Spotlight: John Lary (LA '15)February 23, 2016
John Lary (LA '15) thought he wanted to be a college professor, but the connections he made with his teenage students during his first job teaching middle and high school changed his mind. He received his Milken Educator Award at C.E. Byrd High School in Shreveport on October 27, 2015.
Milken Family Foundation: Who was your most memorable teacher?
John Lary: I'm not sure if I could pick just one — I've had an amazing array of great teachers at different levels and have learned so much about effective teaching from each of them. I have recognized that I am an amalgamation of the traits that I found most effective in the teachers from whom I learned the most.
I had a calculus teacher in high school, Mack Evans, who regularly left math behind and would tell us stories of great thinkers or discuss the election of 1972 or talk about ballet. He was so excited to know things and could not contain it — he had to share his knowledge with us. Two years ago, Mack transferred to the school where I teach. He regularly finds his way to my classroom on his planning period and will burst in excited to share with my students whatever is on his mind.
I had two tough-as-nails history teachers in high school, Thad Pardue and Sharon Buford, who expected so much of their students — more than I thought I had to give. They never accepted less than what they knew I was capable of achieving. I had two college professors, Dr. Brian Etheridge and Dr. David Anderson, who pushed me to think more deeply about the subject of history and the process of research and writing. I could go on and on. In addition to the teachers I had as a student, there are also dozens of colleagues who have inspired me to stick with it and be a constantly improving version of myself.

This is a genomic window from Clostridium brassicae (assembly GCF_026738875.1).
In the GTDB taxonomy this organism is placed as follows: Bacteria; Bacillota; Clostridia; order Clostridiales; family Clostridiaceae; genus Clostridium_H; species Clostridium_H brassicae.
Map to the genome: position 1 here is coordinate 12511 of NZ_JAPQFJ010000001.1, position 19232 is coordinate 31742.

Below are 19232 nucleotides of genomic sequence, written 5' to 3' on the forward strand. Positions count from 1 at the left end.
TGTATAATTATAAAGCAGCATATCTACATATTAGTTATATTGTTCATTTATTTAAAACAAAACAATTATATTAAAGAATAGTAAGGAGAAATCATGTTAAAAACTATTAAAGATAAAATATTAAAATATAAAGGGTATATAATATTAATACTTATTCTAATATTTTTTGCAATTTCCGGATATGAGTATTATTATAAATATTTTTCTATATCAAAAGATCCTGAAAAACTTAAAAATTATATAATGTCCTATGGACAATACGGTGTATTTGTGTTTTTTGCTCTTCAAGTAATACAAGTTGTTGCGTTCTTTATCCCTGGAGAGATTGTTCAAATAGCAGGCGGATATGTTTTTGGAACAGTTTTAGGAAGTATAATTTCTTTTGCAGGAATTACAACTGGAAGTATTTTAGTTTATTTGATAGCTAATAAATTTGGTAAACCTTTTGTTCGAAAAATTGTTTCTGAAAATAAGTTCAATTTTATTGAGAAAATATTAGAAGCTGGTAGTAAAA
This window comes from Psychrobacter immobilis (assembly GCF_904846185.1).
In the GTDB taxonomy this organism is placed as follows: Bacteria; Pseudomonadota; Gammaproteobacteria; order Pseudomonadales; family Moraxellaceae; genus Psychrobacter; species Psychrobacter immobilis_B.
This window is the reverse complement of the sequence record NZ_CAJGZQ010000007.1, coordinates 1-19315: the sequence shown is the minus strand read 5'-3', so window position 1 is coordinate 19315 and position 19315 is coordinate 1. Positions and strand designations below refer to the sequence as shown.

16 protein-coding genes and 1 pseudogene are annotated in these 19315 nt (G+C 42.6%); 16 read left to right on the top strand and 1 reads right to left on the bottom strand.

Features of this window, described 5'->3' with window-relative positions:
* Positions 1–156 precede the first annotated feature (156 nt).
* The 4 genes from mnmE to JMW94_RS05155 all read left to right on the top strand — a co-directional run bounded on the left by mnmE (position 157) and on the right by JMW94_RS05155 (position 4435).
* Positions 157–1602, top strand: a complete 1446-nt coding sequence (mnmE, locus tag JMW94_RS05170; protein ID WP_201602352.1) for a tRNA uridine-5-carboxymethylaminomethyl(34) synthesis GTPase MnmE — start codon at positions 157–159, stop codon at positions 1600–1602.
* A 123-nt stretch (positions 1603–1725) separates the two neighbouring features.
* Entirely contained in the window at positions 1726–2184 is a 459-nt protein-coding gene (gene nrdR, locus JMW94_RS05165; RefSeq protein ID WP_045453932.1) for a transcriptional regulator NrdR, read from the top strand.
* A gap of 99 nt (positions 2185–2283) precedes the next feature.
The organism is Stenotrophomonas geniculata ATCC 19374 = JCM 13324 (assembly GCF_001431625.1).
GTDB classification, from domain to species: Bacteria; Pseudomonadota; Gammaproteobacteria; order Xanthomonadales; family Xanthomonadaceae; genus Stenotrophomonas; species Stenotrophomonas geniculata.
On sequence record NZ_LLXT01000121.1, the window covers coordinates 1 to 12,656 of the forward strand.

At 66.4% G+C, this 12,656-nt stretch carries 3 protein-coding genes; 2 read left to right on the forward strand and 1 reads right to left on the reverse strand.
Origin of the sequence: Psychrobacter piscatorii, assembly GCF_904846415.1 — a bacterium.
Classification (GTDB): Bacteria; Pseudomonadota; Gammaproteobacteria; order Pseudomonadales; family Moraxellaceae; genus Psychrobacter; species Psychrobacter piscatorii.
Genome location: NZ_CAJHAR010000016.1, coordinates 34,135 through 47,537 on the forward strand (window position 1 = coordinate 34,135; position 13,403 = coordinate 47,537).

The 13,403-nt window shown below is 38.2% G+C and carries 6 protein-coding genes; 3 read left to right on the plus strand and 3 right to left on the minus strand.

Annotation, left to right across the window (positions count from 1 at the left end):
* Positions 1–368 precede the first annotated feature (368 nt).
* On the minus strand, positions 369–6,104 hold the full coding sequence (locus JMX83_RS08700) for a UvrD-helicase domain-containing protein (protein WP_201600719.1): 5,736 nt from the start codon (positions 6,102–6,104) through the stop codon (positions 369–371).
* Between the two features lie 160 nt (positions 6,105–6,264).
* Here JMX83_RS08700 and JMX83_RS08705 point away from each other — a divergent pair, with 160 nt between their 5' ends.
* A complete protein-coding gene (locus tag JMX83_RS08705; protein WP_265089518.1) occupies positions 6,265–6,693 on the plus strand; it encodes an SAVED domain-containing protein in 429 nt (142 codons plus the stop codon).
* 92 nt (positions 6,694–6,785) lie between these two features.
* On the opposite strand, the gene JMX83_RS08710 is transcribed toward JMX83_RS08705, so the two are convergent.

MFF: Tell us about your first year of teaching.
John: My first teaching experience was as an adjunct instructor the week after I received my master's. I was 22 and was teaching American history post-1877. I had a few students who were more than twice my age and the rest were within a couple years of me. Taking that leadership role was tough, but I recognized that regardless of my age, I had something to offer them.
A few months after that I got my first job in secondary education at a small private school teaching middle and high school social studies. I had always thought that I wanted to teach at the university level, but the connections I made with the middle and high school students that year made me realize my error. I continued to serve as an adjunct instructor at the university but was surprised to find that the rewards were far greater for me at the secondary level. Seeing the students every day and creating relationships beyond the content inspired me. It was difficult to transition from the master’s program and teaching college seminars to creating projects for eighth-grade Louisiana History, but it was so exciting. One of my administrators, Dr. Naomi Coyle, was incredibly supportive and encouraging as I found my balance.
MFF: A student is thinking about a career in education. How do you convince him or her?